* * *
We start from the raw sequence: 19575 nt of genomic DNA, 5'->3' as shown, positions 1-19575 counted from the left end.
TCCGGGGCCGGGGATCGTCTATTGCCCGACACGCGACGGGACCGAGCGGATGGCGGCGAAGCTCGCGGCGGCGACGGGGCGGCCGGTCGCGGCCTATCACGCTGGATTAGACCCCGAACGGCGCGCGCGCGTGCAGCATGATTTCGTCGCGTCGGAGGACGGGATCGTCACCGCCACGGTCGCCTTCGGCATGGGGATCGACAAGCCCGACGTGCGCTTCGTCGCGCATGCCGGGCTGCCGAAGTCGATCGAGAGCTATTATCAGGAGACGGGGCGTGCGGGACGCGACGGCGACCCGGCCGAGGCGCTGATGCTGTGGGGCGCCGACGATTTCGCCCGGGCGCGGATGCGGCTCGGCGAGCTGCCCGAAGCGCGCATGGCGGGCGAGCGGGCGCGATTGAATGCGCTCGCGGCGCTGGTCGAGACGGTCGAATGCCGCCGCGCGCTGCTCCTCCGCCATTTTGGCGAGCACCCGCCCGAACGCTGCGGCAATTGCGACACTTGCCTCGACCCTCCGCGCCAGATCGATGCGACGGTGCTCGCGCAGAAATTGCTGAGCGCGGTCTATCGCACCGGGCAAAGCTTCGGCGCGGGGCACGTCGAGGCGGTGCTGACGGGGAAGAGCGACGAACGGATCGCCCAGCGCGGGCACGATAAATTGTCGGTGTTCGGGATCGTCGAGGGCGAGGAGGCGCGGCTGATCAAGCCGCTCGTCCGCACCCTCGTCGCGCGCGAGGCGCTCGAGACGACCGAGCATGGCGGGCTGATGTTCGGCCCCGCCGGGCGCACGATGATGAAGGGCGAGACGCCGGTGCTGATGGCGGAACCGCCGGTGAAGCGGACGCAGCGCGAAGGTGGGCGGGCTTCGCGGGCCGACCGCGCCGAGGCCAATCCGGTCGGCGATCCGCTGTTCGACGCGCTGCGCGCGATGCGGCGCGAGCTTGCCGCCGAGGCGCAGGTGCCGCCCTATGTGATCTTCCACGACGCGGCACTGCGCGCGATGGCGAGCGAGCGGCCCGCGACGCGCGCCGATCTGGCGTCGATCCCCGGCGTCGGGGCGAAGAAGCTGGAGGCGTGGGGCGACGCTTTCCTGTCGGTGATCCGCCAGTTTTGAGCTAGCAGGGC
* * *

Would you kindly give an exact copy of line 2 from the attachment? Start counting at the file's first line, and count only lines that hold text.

TCCGGGGCCGGGGATCGTCTATTGCCCGACACGCGACGGGACCGAGCGGATGGCGGCGAAGCTCGCGGCGGCGACGGGGCGGCCGGTCGCGGCCTATCACGCTGGATTAGACCCCGAACGGCGCGCGCGCGTGCAGCATGATTTCGTCGCGTCGGAGGACGGGATCGTCACCGCCACGGTCGCCTTCGGCATGGGGATCGACAAGCCCGACGTGCGCTTCGTCGCGCATGCCGGGCTGCCGAAGTCGATCGAGAGCTATTATCAGGAGACGGGGCGTGCGGGACGCGACGGCGACCCGGCCGAGGCGCTGATGCTGTGGGGCGCCGACGATTTCGCCCGGGCGCGGATGCGGCTCGGCGAGCTGCCCGAAGCGCGCATGGCGGGCGAGCGGGCGCGATTGAATGCGCTCGCGGCGCTGGTCGAGACGGTCGAATGCCGCCGCGCGCTGCTCCTCCGCCATTTTGGCGAGCACCCGCCCGAACGCTGCGGCAATTGCGACACTTGCCTCGACCCTCCGCGCCAGATCGATGCGACGGTGCTCGCGCAGAAATTGCTGAGCGCGGTCTATCGCACCGGGCAAAGCTTCGGCGCGGGGCACGTCGAGGCGGTGCTGACGGGGAAGAGCGACGAACGGATCGCCCAGCGCGGGCACGATAAATTGTCGGTGTTCGGGATCGTCGAGGGCGAGGAGGCGCGGCTGATCAAGCCGCTCGTCCGCACCCTCGTCGCGCGCGAGGCGCTCGAGACGACCGAGCATGGCGGGCTGATGTTCGGCCCCGCCGGGCGCACGATGATGAAGGGCGAGACGCCGGTGCTGATGGCGGAACCGCCGGTGAAGCGGACGCAGCGCGAAGGTGGGCGGGCTTCGCGGGCCGACCGCGCCGAGGCCAATCCGGTCGGCGATCCGCTGTTCGACGCGCTGCGCGCGATGCGGCGCGAGCTTGCCGCCGAGGCGCAGGTGCCGCCCTATGTGATCTTCCACGACGCGGCACTGCGCGCGATGGCGAGCGAGCGGCCCGCGACGCGCGCCGATCTGGCGTCGATCCCCGGCGTCGGGGCGAAGAAGCTGGAGGCGTGGGGCGACGCTTTCCTGTCGGTGATCCGCCAGTTTTGAGCTAGCAGGGC